“We’re talking to families who have lived under this for eight years,” said a journalist from a major European outlet who asked to remain anonymous. “It’s an important part of what’s happening here,” he said.
IDF officials, too, feel the coverage has been mostly fair.
“I’m surprised for the better. The coverage has been balanced on most channels, even on some outlets not known for being pro-Israel,” said Maj. Avital Leibovich, head of the foreign press department in the IDF Spokesman’s Unit. [continued…]
Some were troubled by pictures of children and women among the casualties, others voiced trepidation about a ground invasion, but the overwhelming view among Israelis on the streets of Jerusalem yesterday was that their government was right to attack Gaza and the offensive should go on for as long as it takes.
Israel’s relentless air strikes on the Palestinian enclave may be drawing strong criticism and calls for a ceasefire in much of the rest of the world, but a common reaction of Israelis is that outsiders simply don’t understand what they have been going through.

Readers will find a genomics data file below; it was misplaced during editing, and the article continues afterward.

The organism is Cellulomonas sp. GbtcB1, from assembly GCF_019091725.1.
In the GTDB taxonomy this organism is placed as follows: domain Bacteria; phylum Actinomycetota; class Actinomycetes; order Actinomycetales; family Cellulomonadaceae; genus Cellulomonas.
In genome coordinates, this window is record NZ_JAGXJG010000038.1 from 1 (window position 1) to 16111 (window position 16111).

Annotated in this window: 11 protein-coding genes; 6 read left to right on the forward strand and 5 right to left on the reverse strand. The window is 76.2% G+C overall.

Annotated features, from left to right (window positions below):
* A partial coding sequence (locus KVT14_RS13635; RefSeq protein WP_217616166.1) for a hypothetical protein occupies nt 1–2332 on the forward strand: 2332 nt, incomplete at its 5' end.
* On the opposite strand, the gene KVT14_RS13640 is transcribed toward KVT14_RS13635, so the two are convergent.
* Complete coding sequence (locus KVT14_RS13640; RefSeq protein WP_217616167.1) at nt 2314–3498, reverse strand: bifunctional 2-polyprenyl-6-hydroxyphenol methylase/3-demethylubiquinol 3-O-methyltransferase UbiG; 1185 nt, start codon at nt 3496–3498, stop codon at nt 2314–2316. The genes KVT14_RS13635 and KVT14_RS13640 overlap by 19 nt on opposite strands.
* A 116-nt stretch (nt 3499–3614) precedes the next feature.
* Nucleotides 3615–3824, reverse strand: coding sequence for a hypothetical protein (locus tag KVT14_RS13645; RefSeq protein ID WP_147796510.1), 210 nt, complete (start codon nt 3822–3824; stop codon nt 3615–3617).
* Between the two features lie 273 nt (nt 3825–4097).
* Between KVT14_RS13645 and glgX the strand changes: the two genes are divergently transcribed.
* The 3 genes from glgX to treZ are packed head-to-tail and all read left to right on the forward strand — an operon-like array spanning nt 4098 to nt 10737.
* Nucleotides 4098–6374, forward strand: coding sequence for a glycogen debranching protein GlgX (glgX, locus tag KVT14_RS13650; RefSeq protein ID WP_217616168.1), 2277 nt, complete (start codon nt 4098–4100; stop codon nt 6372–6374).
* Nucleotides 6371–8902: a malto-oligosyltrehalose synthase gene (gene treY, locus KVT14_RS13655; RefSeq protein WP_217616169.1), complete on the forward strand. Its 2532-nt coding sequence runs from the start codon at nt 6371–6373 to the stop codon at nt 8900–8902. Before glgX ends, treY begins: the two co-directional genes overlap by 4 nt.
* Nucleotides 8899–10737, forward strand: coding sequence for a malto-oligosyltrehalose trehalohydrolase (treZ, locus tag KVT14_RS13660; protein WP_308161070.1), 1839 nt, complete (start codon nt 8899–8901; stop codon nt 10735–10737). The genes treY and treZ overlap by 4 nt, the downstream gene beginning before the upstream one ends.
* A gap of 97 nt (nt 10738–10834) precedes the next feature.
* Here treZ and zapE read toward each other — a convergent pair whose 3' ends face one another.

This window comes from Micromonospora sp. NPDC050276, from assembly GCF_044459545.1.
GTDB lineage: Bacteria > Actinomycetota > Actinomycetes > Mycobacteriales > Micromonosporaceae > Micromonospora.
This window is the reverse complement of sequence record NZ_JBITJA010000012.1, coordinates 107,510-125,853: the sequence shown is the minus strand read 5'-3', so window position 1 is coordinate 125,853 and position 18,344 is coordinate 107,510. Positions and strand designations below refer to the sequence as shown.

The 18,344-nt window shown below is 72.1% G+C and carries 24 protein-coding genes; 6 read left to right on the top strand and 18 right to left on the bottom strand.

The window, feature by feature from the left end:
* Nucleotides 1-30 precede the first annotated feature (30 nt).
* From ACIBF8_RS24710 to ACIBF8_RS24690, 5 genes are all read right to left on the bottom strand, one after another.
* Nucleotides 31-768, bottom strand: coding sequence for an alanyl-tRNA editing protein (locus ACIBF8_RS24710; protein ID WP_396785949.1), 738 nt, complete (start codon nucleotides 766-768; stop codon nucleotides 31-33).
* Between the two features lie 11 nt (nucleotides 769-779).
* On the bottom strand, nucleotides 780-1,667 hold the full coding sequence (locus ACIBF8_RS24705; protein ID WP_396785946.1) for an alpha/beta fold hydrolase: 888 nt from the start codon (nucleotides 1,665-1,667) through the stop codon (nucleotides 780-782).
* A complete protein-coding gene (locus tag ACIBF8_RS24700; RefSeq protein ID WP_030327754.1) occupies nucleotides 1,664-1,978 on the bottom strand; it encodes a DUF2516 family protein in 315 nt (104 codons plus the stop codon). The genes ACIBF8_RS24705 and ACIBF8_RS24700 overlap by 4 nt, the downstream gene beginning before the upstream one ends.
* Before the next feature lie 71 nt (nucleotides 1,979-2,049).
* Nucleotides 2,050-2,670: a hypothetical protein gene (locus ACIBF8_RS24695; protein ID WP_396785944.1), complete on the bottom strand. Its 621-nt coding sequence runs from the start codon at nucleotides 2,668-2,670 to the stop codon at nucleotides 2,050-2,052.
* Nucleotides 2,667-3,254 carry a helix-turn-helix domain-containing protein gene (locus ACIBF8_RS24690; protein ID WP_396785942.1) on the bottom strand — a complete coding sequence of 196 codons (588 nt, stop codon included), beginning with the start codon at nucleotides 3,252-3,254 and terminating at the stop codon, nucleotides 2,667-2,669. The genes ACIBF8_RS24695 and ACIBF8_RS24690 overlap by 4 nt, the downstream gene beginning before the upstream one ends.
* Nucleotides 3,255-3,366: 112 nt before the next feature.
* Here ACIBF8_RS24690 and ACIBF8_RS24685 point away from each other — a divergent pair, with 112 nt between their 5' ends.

Domestic opposition has been much more muted than in some past wars, and even in those areas deemed to be Jerusalem’s most liberal, the mood was generally uncompromising. [continued…]
Palestinian President Mahmoud Abbas has informed the Palestinian organizations that he plans to release hundreds of Hamas prisoners jailed in prisons in the West Bank, sources in Hamas claimed Saturday.
Abbas’ office has yet to respond to the report.
According to the report, Abbas is interested in making a goodwill gesture ahead of a possible renewal of the talks between the Palestinian factions and on the backdrop of the Israel Defense Forces’ offensive against the terror organizations in Gaza. [continued…]
A new Rasmussen Reports poll — the first to survey American public opinion specifically regarding the Israeli attack on Gaza — strongly bolsters the severe disconnect between American public opinion on U.S. policy toward Israel and the consensus views expressed by America’s political leadership.